Prediction of antibody responses in recovered COVID-19 patients remains unclear

It is crucial to gain a better understanding of how an antibody response is developed against the severe acute respiratory syndrome coronavirus 2 (SARS-CoV-2), and how long it lasts. This will determine the antibody titers and duration that protect against reinfection by the virus. A new preprint on the medRxiv* server shows this to be still a distant goal.

Study: Can we predict antibody responses in SARS-CoV-2? A cohort analysis. Image Credit: Juan Gaertner / Shutterstock

Seroconversion depends on severity of disease

It is known that among hospitalized COVID-19 patients, two out of three seroconvert within two weeks from infection, showing IgG antibodies. This figure approaches 90% still later on in the course of the disease.

In mild infection, only about half the patients seroconvert. There is a correlation between the strength of the disease and the antibody response, and the IgG titer changes over time.

Neutralizing antibodies (nAbs) are essential to clear the virus and inhibit its replication during ongoing infection, and probably also in preventing reinfection. The virus can produce a nAb response, but earlier research shows that nAbs also wane after six to eight months from infection, but their titers are higher after symptomatic infection.

Study aim

In order to understand the utility of convalescent plasma (CP) in COVID-19 patient management, the predictors of such a response need to be identified. This was the focus of the current study.

What are the results?

The researchers examined nAb IgG responses in a cohort of 200 participants, of which 55% were male, with a median age of 39 years. The vast majority had an ambulatory infection.

The median cycle threshold at the time of the diagnostic polymerase chain reaction (PCR) was 25, while IgG titers were high in only half of the population (including 80 participants who did not participate in the accompanying survey).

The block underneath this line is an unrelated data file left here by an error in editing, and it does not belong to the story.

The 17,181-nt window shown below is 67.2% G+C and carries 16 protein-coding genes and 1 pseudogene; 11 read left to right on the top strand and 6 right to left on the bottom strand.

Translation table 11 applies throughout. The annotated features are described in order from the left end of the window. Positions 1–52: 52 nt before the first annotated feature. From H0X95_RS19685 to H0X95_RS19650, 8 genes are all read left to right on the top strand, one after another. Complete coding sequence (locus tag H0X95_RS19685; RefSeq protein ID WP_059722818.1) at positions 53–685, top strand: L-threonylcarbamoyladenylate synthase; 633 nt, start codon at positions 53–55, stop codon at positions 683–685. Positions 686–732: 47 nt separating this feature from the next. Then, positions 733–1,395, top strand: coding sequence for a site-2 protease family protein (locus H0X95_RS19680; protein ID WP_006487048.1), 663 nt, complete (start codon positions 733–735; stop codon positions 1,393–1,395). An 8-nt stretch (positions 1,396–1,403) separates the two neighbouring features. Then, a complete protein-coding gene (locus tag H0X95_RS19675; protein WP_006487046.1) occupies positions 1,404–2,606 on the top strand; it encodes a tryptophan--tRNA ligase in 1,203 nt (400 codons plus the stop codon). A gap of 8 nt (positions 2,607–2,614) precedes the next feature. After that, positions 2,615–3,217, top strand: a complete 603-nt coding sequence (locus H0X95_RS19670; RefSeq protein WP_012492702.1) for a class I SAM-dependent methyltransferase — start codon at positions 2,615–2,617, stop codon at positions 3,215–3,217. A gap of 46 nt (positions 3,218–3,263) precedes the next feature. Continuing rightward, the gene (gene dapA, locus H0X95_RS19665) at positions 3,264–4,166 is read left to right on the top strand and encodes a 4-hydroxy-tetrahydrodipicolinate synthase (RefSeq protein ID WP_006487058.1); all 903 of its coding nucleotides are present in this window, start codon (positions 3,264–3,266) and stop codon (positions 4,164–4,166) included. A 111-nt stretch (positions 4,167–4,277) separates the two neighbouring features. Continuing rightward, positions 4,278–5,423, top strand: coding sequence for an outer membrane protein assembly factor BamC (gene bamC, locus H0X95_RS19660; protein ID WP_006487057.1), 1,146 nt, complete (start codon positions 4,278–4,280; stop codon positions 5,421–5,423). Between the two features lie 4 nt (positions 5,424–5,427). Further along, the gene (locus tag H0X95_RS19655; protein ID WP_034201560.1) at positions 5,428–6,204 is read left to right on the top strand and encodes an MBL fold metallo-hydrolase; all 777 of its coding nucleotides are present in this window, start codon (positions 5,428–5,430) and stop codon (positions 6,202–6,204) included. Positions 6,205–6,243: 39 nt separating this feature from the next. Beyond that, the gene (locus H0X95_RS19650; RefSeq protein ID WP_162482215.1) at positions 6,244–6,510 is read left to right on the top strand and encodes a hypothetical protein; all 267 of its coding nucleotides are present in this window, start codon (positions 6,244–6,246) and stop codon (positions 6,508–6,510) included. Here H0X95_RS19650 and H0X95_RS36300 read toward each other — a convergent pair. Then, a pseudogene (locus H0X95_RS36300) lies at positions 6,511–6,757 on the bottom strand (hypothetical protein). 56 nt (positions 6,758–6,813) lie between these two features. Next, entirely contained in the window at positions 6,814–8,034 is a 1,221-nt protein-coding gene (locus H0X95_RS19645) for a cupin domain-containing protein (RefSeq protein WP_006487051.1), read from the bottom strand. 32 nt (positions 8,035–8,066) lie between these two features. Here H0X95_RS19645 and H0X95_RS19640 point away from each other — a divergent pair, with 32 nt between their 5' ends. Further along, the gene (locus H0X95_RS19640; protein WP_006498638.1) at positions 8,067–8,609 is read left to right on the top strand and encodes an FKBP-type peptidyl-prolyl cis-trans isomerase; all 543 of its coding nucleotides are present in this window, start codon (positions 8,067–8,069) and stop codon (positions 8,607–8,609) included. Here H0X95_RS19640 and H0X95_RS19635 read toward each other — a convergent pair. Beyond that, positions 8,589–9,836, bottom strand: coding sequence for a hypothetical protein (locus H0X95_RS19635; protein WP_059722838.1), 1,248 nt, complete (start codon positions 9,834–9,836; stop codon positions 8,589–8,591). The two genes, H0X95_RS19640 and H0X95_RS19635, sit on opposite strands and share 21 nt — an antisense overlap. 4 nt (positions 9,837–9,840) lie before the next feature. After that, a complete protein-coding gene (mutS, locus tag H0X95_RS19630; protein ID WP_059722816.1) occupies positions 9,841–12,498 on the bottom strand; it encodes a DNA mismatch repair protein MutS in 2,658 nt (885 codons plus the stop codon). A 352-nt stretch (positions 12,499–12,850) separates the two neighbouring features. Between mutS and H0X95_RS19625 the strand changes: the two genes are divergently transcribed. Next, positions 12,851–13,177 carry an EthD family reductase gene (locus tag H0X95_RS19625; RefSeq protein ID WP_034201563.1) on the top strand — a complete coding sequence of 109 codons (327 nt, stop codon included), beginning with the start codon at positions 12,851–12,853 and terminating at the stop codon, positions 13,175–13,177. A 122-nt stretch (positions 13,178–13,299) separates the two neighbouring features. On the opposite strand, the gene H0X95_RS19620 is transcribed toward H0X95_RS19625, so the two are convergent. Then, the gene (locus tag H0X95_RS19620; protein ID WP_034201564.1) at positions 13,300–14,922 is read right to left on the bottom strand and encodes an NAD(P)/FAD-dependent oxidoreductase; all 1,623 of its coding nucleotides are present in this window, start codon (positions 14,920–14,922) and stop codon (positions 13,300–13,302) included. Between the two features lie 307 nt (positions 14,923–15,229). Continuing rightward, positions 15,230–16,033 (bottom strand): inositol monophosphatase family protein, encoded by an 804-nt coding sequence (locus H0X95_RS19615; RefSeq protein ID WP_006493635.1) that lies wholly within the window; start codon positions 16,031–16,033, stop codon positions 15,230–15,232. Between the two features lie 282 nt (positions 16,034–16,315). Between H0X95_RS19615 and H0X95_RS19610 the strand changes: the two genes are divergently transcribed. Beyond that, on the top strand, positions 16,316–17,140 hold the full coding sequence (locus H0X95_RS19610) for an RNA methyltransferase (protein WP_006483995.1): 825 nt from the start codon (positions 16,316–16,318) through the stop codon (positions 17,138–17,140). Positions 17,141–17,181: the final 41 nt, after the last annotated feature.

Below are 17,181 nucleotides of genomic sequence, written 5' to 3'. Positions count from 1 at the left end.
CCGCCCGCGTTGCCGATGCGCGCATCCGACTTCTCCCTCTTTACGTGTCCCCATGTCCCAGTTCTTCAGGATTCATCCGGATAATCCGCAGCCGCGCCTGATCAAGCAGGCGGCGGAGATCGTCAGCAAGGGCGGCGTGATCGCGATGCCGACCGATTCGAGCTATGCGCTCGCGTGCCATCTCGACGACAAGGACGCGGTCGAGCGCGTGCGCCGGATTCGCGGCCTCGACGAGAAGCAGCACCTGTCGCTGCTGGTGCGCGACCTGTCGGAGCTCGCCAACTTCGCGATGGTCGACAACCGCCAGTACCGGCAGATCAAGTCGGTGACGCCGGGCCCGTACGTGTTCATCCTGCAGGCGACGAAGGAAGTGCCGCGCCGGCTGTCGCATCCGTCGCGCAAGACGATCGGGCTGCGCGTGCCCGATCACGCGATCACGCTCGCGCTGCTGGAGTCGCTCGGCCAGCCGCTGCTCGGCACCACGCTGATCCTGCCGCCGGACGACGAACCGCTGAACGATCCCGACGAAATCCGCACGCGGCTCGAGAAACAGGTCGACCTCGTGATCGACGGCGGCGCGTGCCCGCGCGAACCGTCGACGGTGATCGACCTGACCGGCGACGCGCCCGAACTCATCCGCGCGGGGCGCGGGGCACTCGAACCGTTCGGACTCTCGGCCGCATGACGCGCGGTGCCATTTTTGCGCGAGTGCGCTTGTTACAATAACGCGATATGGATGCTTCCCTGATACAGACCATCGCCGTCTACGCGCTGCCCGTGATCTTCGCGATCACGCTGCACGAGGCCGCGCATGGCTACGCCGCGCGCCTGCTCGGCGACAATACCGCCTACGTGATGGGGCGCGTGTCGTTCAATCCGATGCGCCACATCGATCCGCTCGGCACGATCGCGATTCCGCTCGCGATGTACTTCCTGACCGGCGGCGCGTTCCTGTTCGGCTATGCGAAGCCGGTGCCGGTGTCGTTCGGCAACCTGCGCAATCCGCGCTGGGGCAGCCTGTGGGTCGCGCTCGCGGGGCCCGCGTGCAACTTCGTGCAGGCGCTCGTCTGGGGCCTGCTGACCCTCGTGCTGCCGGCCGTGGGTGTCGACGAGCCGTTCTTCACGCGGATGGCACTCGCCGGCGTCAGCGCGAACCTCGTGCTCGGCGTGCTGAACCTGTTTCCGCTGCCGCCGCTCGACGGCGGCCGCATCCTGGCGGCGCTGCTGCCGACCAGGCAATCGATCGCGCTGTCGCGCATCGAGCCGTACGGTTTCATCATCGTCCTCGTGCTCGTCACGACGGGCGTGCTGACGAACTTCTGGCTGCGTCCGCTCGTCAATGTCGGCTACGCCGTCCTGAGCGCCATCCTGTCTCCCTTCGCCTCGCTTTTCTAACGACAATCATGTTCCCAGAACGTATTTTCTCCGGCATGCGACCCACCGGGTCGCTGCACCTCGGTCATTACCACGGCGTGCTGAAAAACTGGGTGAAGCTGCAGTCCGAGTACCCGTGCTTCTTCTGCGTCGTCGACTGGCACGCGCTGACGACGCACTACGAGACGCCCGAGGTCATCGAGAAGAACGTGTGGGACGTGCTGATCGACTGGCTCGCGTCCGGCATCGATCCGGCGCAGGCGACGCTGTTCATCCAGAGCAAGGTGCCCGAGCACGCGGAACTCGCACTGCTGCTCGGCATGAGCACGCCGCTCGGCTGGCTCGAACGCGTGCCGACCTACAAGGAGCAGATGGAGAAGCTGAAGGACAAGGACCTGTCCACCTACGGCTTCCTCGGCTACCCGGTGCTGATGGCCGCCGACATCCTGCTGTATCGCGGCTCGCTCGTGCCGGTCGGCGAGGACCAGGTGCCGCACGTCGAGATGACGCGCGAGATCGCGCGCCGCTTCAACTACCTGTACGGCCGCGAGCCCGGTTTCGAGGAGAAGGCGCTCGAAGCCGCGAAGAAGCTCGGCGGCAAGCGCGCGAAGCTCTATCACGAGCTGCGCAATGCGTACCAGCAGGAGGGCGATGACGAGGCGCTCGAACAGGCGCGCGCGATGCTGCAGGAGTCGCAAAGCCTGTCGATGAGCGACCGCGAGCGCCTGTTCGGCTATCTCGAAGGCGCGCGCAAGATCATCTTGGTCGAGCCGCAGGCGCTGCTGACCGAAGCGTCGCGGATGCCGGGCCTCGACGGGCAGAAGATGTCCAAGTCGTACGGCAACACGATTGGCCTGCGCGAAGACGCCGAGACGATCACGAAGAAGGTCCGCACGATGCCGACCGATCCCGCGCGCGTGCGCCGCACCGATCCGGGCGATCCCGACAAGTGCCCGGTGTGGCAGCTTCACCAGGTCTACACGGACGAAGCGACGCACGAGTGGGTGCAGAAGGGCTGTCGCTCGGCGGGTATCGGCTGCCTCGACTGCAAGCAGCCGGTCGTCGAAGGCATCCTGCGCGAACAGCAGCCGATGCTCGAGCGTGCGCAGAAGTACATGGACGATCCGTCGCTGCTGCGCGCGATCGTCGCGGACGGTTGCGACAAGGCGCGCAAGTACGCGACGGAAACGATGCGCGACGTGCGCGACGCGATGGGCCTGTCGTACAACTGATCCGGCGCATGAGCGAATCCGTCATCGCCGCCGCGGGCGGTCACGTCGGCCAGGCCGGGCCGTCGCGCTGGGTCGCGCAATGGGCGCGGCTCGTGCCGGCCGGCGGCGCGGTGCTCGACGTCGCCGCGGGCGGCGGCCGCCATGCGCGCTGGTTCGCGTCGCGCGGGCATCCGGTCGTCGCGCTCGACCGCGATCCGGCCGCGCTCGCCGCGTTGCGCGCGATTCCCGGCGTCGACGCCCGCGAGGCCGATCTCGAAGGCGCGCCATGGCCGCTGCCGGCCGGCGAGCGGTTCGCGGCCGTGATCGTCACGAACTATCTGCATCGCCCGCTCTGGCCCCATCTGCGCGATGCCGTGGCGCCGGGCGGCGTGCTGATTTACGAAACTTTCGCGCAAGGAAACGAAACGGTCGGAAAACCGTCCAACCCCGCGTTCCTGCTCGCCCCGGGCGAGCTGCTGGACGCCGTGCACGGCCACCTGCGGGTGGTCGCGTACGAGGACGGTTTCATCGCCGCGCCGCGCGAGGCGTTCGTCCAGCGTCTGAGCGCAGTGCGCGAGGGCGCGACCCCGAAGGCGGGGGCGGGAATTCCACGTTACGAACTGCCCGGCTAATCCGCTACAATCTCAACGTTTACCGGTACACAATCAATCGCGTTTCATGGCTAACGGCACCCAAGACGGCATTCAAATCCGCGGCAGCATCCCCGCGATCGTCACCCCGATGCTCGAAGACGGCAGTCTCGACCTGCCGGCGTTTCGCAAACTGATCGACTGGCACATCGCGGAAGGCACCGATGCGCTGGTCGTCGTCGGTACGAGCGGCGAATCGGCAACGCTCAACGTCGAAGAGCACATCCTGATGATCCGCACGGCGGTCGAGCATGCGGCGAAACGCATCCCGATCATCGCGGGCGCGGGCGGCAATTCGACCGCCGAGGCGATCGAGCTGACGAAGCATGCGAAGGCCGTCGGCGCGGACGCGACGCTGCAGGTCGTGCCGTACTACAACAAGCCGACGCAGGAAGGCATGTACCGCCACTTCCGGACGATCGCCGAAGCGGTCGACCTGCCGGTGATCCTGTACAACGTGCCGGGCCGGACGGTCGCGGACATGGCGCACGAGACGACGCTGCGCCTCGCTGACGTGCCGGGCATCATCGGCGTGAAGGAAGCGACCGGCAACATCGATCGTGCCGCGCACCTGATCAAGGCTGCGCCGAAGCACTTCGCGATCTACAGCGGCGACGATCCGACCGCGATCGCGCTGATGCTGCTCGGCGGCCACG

Of the cohort of 281 subjects, only 12.5% had repeated serologic testing at the time of CP donation. CP was tested in all subjects, however, irrespective of whether they donated CP or not.

IgG and neutralizing antibody responses

At the time of CP screening, the median IgG OD ratio was 3.1 among all 281 subjects. The median time of donation was 29 days from the resolution of symptoms and 34 days from the first positive PCR.

Almost 60% of them had a highly positive response, and a quarter had a positive response. However, 15% showed a failure to seroconvert or borderline IgG responses.

High nAb titers (above 1:80) were found in only a quarter of all seropositive subjects.

Age and severity associate with IgG titer

The highest IgG titer was in adults aged 18-29 years, falling in those aged 30-44 years, but then rising again in those between 45-60 years of age. This was not found in nAb titers. However, rising IgG and nAb titers were correlated.

The cycle threshold value of the diagnostic swab or the convalescent swab was not found to predict the IgG OD value of the screening CP sample.